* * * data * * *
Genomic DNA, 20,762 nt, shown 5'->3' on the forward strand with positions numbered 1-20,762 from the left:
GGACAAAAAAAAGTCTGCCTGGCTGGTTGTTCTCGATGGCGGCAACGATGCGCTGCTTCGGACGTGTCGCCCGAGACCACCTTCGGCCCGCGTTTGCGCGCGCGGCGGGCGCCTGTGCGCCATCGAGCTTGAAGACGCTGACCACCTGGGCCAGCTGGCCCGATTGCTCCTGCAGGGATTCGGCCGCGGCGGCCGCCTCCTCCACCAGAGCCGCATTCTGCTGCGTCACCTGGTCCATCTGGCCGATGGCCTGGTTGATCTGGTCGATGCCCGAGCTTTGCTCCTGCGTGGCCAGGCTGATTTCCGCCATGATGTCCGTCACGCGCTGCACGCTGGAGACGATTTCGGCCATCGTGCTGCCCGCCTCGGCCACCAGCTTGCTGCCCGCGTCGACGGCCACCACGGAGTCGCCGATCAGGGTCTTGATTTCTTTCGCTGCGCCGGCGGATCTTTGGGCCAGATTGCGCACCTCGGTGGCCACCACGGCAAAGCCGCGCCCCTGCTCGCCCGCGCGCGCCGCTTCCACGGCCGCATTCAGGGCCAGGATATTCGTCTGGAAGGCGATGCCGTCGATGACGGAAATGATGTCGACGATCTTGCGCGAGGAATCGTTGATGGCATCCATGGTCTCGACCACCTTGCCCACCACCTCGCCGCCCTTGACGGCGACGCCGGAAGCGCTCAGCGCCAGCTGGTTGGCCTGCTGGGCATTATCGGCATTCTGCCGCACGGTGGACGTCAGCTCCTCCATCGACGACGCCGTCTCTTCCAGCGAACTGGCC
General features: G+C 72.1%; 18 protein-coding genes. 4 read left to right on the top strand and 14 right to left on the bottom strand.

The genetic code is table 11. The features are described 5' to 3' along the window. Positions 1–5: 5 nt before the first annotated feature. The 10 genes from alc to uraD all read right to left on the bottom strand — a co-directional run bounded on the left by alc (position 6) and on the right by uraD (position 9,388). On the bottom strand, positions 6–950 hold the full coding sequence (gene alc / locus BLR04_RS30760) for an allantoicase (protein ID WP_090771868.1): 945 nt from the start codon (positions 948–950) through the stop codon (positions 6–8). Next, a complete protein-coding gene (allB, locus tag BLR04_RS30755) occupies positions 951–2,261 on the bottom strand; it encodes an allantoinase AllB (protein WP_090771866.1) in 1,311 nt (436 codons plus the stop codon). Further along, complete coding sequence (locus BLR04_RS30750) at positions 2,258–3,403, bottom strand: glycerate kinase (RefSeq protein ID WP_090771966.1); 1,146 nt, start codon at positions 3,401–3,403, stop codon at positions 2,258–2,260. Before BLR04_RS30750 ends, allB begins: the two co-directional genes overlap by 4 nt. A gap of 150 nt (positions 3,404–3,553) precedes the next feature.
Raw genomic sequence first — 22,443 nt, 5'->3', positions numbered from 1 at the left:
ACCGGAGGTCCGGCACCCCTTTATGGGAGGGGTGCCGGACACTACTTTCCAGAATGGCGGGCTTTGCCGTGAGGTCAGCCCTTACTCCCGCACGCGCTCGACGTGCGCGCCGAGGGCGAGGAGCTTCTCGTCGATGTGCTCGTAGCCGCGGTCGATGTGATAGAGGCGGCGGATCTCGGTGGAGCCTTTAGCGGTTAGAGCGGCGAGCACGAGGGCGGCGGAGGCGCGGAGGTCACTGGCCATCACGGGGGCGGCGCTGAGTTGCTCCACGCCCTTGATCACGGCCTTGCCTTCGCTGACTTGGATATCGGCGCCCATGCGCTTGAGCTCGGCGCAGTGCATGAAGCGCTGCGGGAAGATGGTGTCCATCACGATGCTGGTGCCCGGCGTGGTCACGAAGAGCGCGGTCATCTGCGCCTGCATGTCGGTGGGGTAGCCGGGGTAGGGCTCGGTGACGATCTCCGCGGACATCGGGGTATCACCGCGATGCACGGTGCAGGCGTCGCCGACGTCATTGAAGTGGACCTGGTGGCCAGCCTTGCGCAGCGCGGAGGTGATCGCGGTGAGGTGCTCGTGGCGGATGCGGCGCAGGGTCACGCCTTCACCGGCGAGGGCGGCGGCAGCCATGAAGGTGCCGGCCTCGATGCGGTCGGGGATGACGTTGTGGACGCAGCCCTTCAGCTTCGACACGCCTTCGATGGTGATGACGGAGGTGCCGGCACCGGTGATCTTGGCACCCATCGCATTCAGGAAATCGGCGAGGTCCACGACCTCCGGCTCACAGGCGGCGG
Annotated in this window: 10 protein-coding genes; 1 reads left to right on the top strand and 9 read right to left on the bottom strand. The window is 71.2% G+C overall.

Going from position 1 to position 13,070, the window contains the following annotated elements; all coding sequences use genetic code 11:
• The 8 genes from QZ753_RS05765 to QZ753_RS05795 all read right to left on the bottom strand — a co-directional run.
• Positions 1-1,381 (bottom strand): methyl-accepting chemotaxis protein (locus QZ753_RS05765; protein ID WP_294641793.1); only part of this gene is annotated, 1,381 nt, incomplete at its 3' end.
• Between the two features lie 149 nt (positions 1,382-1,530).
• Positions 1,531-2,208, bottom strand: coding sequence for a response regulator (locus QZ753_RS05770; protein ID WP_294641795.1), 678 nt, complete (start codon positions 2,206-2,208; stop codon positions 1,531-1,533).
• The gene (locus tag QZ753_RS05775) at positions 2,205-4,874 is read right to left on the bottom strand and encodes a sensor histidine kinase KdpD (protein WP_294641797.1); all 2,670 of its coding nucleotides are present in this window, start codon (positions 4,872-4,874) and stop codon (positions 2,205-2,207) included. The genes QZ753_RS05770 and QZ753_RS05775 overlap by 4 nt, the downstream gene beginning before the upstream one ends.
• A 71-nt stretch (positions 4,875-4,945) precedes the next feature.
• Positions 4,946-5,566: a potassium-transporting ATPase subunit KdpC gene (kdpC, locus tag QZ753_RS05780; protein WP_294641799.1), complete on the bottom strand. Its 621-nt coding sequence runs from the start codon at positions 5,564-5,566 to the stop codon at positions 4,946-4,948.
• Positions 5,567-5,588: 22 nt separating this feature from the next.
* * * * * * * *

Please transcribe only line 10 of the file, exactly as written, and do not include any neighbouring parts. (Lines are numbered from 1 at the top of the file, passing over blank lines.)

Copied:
• Positions 1-1,381 (bottom strand): methyl-accepting chemotaxis protein (locus QZ753_RS05765; protein ID WP_294641793.1); only part of this gene is annotated, 1,381 nt, incomplete at its 3' end.